Some in the Greens remain implacably opposed to the idea of the progressive alliance. Why should they make a sacrifice when no one else will? At one level it’s a pretty understandable reaction. And yet here is a small party behaving in the biggest possible way.

The ripples will flow from this. Already, the Lib Dems are standing aside for the Greens in Richmond in May. In Labour support for proportional representation – the midwife of this new politics - is growing strongly.

But it won’t be easy. Nothing on this scale – the transformation of our political culture away from winner takes all – ever is. Labour because of its history and culture cannot yet embrace this future. But it will have to or it will look increasingly out of date and mean spirited. It cannot talk the language of solidarity and then practice a politics of raw competition – especially with people it largely agrees with.

It causes me the most profound sense of political sadness that Labour cannot yet even say ‘thank you’ to the Greens and Green voters for the sacrifices they made during the election. Many Labour MPs such as Clive Lewis and Rupa Huq did at their victorious counts – but the leadership still finds it too tough. We have to help them into a better space.

The electorate, people, love seeing parties work together – not subsuming their identity but collaborating for the common good – combining, being humble, generous and empathic.

The future of politics will be volatile. As surges wipe out slim majorities, new ideas, movements and even parties will emerge. In all the chaos and complexity it will be those with the values of compassion and who seek to collaborate that will survive and thrive.

During the election I was exhilarated by the sight on the ground of this new plural politics in action when values, beliefs and behaviors trumped old party loyalties. At Conference, despite the setbacks and the hurt, the flame was strong. The future of these progressive alliances could be felt.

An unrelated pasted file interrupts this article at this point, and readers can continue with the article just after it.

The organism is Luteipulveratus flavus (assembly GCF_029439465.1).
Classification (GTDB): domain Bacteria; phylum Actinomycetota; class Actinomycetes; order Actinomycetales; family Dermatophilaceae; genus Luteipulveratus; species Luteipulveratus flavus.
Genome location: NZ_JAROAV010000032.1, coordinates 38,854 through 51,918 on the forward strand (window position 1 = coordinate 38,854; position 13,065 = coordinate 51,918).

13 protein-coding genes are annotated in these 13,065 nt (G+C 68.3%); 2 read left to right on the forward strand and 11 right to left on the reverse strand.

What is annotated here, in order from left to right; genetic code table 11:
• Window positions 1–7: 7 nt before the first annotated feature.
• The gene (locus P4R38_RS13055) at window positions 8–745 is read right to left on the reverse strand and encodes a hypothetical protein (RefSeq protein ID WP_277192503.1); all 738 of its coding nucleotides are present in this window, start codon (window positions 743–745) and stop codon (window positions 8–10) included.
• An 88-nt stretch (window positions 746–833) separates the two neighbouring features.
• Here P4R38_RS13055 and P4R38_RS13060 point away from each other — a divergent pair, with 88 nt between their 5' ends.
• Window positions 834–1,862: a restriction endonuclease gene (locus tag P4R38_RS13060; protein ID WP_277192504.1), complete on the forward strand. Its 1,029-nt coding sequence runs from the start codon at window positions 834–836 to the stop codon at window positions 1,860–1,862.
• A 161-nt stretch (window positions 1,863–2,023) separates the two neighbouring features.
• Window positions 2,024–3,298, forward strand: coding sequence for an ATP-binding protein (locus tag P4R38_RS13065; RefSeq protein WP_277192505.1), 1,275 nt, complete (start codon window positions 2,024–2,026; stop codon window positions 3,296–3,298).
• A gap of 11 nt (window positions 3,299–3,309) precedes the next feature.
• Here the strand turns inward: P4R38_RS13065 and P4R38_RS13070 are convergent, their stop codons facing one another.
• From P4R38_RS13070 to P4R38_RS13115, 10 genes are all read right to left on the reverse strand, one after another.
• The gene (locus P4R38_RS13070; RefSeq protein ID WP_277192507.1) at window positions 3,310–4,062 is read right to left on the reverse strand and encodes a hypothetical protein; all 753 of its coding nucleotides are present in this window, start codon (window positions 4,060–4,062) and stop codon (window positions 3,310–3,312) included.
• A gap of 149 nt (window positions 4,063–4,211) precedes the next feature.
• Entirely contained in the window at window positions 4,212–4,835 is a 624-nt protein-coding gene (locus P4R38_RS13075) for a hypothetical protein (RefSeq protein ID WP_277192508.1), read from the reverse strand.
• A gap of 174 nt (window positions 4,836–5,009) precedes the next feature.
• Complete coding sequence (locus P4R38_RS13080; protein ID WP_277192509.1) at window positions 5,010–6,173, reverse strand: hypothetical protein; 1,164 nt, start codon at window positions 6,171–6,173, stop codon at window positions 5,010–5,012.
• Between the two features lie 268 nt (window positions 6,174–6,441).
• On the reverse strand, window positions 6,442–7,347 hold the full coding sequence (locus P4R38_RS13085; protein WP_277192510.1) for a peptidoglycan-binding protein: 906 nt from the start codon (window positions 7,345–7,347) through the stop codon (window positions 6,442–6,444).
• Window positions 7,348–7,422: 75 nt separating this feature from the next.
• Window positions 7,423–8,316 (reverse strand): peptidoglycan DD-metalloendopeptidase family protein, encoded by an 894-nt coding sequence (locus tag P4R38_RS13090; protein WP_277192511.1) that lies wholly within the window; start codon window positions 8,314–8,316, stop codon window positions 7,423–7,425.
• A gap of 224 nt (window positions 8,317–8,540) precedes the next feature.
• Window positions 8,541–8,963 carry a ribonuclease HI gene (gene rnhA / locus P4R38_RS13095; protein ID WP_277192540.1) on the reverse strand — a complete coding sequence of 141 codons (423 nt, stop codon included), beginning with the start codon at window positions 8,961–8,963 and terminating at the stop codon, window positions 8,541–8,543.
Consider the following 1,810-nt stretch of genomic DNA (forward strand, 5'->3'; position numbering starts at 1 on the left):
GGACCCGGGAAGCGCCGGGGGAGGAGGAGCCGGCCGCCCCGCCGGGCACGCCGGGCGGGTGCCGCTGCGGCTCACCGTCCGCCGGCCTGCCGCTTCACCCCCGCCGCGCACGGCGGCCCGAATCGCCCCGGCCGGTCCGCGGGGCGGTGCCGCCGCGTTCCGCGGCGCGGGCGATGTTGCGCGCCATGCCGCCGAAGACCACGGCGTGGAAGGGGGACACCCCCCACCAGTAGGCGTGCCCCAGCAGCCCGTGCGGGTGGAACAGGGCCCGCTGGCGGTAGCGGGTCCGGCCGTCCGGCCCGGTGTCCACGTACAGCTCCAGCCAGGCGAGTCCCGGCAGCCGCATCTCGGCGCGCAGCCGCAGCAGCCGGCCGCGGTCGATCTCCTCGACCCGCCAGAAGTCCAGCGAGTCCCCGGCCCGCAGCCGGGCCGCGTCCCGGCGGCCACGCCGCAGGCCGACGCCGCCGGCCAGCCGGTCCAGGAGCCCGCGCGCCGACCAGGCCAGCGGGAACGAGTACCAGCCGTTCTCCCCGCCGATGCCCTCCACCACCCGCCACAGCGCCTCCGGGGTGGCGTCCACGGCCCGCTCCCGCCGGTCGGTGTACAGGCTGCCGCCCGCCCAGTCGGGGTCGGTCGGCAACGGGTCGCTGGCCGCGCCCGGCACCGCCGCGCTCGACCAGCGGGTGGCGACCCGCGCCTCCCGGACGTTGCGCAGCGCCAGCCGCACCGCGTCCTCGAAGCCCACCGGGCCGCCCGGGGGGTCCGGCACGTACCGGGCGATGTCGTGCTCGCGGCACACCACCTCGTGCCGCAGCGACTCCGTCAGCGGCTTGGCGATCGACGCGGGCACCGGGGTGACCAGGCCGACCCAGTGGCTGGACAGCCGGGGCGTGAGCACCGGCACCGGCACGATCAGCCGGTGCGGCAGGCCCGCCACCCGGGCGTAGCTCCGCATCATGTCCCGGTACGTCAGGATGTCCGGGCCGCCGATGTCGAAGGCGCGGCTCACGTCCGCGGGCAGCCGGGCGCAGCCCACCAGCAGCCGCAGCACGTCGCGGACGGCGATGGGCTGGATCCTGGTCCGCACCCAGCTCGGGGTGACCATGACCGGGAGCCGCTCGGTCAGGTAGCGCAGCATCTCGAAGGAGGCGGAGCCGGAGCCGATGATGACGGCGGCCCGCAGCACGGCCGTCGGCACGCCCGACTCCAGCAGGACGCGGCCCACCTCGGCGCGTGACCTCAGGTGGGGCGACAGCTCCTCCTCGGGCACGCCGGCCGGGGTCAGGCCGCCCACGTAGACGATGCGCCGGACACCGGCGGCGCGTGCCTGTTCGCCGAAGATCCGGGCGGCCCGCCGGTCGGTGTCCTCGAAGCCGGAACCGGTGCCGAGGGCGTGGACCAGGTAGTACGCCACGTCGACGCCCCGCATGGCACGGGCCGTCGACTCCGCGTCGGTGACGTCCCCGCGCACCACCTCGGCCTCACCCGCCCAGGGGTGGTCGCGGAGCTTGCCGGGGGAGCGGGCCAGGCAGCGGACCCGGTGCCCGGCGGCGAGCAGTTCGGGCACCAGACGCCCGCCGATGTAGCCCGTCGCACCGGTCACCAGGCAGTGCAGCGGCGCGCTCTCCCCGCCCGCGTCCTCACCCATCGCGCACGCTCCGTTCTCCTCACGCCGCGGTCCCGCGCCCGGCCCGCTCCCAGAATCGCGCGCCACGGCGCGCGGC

The Greens have probably helped stop a hard Brexit and certainly lots of other draconian legislation that would have been passed with a big Tory majority. Some Greens feel they got little out of it. In this they are wrong. Way beyond lost deposits and swings they have created the conditions for a new politics.

Change will come when we stop fearing each other, stop trying to hoard power for ourselves, stop trying to control others and start to trust and cooperate. In a haunting line at the end of the song In the Deep, the singer Bird York whispers the line ‘if you want to be given everything, then give everything up’. Thank you Greens for renewing my faith in politics and people. You will gain everything.

About the author

Neal Lawson is Chair of the pressure group Compass and has written many pamphlets for the organisation on the themes of democracy and equality. He was author in 2009 of All Consuming (Penguin) and was co-editor in 2001 of the Progressive Century. He serves on the Boards of UK Feminista and the AV Referendum Campaign.  He is a Contributing Managing Editor of the quarterly journal Renewal and writes for the Guardian and the New Statesman. He appears regularly on radio and TV.  He was previously a trade union researcher, an adviser to Gordon Brown, and a communications consultant.